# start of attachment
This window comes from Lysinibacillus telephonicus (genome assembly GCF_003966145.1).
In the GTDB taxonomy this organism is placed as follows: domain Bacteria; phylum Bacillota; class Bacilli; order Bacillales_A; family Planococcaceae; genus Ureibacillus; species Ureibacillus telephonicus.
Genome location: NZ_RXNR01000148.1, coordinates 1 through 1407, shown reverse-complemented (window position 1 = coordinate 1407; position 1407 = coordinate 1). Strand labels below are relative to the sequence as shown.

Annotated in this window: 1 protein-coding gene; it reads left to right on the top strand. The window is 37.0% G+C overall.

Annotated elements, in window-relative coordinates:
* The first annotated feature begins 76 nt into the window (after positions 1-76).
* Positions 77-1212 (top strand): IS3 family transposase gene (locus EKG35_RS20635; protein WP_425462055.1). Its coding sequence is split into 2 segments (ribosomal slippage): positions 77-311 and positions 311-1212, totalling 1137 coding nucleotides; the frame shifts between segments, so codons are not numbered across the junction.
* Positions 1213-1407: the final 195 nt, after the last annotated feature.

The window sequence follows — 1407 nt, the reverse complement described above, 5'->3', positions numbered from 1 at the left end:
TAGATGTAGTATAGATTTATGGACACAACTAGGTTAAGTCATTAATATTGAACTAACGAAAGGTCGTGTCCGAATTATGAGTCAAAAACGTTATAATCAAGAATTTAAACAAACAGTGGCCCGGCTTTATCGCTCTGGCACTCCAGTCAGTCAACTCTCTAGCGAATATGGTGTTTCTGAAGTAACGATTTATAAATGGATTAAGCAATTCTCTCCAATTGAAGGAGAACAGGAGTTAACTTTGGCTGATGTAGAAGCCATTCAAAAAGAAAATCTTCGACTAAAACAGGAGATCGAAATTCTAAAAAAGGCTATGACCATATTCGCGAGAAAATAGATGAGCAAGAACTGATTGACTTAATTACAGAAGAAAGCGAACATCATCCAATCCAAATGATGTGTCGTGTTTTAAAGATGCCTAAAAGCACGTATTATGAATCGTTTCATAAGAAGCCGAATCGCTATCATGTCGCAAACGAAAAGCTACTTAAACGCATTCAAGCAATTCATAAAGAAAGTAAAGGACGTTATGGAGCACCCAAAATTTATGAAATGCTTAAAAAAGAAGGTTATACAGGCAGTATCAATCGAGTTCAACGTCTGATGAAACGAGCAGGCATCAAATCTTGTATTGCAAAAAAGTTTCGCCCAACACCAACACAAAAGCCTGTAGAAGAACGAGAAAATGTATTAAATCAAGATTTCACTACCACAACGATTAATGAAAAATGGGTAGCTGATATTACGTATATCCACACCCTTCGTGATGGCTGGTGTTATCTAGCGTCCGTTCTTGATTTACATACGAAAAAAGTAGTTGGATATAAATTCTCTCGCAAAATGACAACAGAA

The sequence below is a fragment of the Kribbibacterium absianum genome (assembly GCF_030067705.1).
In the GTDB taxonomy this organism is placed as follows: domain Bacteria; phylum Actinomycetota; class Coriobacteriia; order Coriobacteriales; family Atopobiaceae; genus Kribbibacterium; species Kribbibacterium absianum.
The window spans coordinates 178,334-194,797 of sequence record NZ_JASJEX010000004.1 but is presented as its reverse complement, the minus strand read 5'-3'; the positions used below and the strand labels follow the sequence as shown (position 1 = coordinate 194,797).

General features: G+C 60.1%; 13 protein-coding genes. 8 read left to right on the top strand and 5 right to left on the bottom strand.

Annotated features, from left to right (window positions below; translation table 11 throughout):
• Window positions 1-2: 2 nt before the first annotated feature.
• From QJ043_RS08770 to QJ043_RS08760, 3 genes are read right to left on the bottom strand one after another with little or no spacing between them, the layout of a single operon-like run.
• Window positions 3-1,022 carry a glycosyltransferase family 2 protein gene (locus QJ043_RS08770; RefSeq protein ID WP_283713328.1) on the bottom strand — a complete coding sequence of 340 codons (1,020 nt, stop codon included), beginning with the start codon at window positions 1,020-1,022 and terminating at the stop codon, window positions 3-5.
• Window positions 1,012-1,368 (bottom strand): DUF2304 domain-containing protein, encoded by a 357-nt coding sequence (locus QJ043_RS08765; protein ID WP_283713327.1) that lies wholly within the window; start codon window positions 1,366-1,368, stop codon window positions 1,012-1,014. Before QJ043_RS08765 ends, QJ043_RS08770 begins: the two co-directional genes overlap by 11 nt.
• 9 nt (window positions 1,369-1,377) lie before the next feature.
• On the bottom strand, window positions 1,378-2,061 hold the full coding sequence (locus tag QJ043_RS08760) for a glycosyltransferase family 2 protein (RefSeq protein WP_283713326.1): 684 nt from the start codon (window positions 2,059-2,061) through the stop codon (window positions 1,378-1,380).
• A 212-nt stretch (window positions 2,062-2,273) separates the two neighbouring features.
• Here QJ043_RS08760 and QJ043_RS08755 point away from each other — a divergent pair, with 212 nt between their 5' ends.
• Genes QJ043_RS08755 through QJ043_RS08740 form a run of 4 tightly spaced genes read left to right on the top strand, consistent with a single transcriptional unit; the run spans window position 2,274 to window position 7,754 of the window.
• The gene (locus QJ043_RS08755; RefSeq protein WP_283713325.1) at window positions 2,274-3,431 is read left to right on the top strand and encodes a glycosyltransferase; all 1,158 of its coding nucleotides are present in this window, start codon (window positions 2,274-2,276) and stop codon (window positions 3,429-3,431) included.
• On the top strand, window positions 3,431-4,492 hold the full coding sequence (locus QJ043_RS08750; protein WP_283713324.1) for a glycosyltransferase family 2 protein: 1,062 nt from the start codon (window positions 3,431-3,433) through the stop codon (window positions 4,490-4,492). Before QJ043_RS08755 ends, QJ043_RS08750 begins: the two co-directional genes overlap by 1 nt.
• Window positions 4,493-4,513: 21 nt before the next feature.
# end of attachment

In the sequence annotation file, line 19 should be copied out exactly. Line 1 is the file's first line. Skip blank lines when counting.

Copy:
• Window positions 1,012-1,368 (bottom strand): DUF2304 domain-containing protein, encoded by a 357-nt coding sequence (locus QJ043_RS08765; protein ID WP_283713327.1) that lies wholly within the window; start codon window positions 1,366-1,368, stop codon window positions 1,012-1,014. Before QJ043_RS08765 ends, QJ043_RS08770 begins: the two co-directional genes overlap by 11 nt.